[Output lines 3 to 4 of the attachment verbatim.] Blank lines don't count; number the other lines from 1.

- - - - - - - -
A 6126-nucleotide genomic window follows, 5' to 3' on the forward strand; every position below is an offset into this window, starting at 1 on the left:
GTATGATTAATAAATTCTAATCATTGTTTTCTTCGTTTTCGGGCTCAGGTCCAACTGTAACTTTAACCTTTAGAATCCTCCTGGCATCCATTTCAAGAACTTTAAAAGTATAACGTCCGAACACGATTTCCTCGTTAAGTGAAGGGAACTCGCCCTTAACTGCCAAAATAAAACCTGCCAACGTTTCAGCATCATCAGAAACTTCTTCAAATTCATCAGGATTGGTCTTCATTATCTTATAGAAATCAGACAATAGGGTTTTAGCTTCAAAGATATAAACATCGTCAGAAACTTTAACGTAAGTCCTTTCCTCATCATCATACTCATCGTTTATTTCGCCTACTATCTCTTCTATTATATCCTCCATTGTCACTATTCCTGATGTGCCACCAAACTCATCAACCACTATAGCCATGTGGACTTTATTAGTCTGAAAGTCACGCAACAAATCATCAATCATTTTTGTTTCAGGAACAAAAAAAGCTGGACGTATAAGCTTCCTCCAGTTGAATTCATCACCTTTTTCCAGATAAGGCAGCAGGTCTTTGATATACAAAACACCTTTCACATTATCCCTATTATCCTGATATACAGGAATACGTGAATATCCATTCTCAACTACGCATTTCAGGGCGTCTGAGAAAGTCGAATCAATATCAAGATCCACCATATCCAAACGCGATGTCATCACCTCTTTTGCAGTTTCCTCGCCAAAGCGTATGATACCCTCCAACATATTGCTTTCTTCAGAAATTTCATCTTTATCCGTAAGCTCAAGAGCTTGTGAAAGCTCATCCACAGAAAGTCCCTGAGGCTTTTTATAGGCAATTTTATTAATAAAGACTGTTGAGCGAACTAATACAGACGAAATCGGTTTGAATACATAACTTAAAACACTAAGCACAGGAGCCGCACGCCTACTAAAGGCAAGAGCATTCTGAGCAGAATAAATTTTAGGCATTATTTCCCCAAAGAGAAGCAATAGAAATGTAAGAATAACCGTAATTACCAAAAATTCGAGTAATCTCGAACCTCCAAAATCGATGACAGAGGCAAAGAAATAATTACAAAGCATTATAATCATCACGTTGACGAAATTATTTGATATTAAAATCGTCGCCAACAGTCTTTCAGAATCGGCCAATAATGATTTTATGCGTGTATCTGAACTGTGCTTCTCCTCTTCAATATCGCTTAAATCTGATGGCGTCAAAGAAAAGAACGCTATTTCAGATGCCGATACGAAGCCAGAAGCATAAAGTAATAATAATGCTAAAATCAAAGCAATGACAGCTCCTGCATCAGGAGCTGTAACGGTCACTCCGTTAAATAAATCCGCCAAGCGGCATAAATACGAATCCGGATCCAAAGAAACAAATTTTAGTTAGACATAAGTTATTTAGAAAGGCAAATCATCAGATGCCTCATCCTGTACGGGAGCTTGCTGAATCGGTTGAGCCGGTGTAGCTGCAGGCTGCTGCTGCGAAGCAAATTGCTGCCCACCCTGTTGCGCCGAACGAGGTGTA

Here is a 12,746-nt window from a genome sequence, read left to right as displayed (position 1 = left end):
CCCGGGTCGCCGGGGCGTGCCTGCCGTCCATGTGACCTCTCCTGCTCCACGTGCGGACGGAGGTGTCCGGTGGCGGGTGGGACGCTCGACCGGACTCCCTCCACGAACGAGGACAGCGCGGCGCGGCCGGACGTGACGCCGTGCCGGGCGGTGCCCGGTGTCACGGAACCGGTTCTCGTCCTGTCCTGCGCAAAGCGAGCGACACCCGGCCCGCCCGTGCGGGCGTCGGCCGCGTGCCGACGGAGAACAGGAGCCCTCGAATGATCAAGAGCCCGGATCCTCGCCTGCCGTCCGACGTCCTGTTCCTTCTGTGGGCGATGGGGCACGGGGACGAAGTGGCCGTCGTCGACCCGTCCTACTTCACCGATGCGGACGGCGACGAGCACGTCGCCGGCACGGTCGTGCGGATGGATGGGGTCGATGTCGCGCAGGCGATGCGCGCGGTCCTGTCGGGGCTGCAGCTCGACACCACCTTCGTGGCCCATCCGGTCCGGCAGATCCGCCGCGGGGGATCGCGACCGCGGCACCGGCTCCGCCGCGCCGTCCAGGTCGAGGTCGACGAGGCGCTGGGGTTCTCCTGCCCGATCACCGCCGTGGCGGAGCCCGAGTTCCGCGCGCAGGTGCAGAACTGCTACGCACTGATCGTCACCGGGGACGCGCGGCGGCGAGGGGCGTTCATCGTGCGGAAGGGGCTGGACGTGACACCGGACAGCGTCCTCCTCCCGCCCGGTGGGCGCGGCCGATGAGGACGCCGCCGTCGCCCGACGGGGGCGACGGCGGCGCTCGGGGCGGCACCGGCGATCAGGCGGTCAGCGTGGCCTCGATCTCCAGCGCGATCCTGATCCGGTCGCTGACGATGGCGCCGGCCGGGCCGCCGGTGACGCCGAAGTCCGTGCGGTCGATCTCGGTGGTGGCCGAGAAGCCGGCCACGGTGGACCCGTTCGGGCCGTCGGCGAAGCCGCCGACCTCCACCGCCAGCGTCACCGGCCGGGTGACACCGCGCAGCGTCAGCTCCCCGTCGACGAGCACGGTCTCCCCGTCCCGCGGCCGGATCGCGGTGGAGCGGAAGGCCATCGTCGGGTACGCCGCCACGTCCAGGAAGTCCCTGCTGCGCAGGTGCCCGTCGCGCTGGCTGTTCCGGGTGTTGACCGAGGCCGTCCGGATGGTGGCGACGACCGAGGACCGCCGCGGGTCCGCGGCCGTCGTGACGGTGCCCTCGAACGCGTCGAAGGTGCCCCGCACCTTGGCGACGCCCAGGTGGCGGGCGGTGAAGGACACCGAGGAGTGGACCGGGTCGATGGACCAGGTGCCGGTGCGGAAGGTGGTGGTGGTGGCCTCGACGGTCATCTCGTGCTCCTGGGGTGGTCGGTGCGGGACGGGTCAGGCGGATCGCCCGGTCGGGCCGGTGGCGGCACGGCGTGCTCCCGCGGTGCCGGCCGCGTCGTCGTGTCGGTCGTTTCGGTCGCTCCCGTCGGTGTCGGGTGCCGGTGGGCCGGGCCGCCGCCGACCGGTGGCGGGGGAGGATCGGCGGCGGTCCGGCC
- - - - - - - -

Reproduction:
Here is a 12,746-nt window from a genome sequence, read left to right as displayed (position 1 = left end):
CCCGGGTCGCCGGGGCGTGCCTGCCGTCCATGTGACCTCTCCTGCTCCACGTGCGGACGGAGGTGTCCGGTGGCGGGTGGGACGCTCGACCGGACTCCCTCCACGAACGAGGACAGCGCGGCGCGGCCGGACGTGACGCCGTGCCGGGCGGTGCCCGGTGTCACGGAACCGGTTCTCGTCCTGTCCTGCGCAAAGCGAGCGACACCCGGCCCGCCCGTGCGGGCGTCGGCCGCGTGCCGACGGAGAACAGGAGCCCTCGAATGATCAAGAGCCCGGATCCTCGCCTGCCGTCCGACGTCCTGTTCCTTCTGTGGGCGATGGGGCACGGGGACGAAGTGGCCGTCGTCGACCCGTCCTACTTCACCGATGCGGACGGCGACGAGCACGTCGCCGGCACGGTCGTGCGGATGGATGGGGTCGATGTCGCGCAGGCGATGCGCGCGGTCCTGTCGGGGCTGCAGCTCGACACCACCTTCGTGGCCCATCCGGTCCGGCAGATCCGCCGCGGGGGATCGCGACCGCGGCACCGGCTCCGCCGCGCCGTCCAGGTCGAGGTCGACGAGGCGCTGGGGTTCTCCTGCCCGATCACCGCCGTGGCGGAGCCCGAGTTCCGCGCGCAGGTGCAGAACTGCTACGCACTGATCGTCACCGGGGACGCGCGGCGGCGAGGGGCGTTCATCGTGCGGAAGGGGCTGGACGTGACACCGGACAGCGTCCTCCTCCCGCCCGGTGGGCGCGGCCGATGAGGACGCCGCCGTCGCCCGACGGGGGCGACGGCGGCGCTCGGGGCGGCACCGGCGATCAGGCGGTCAGCGTGGCCTCGATCTCCAGCGCGATCCTGATCCGGTCGCTGACGATGGCGCCGGCCGGGCCGCCGGTGACGCCGAAGTCCGTGCGGTCGATCTCGGTGGTGGCCGAGAAGCCGGCCACGGTGGACCCGTTCGGGCCGTCGGCGAAGCCGCCGACCTCCACCGCCAGCGTCACCGGCCGGGTGACACCGCGCAGCGTCAGCTCCCCGTCGACGAGCACGGTCTCCCCGTCCCGCGGCCGGATCGCGGTGGAGCGGAAGGCCATCGTCGGGTACGCCGCCACGTCCAGGAAGTCCCTGCTGCGCAGGTGCCCGTCGCGCTGGCTGTTCCGGGTGTTGACCGAGGCCGTCCGGATGGTGGCGACGACCGAGGACCGCCGCGGGTCCGCGGCCGTCGTGACGGTGCCCTCGAACGCGTCGAAGGTGCCCCGCACCTTGGCGACGCCCAGGTGGCGGGCGGTGAAGGACACCGAGGAGTGGACCGGGTCGATGGACCAGGTGCCGGTGCGGAAGGTGGTGGTGGTGGCCTCGACGGTCATCTCGTGCTCCTGGGGTGGTCGGTGCGGGACGGGTCAGGCGGATCGCCCGGTCGGGCCGGTGGCGGCACGGCGTGCTCCCGCGGTGCCGGCCGCGTCGTCGTGTCGGTCGTTTCGGTCGCTCCCGTCGGTGTCGGGTGCCGGTGGGCCGGGCCGCCGCCGACCGGTGGCGGGGGAGGATCGGCGGCGGTCCGGCC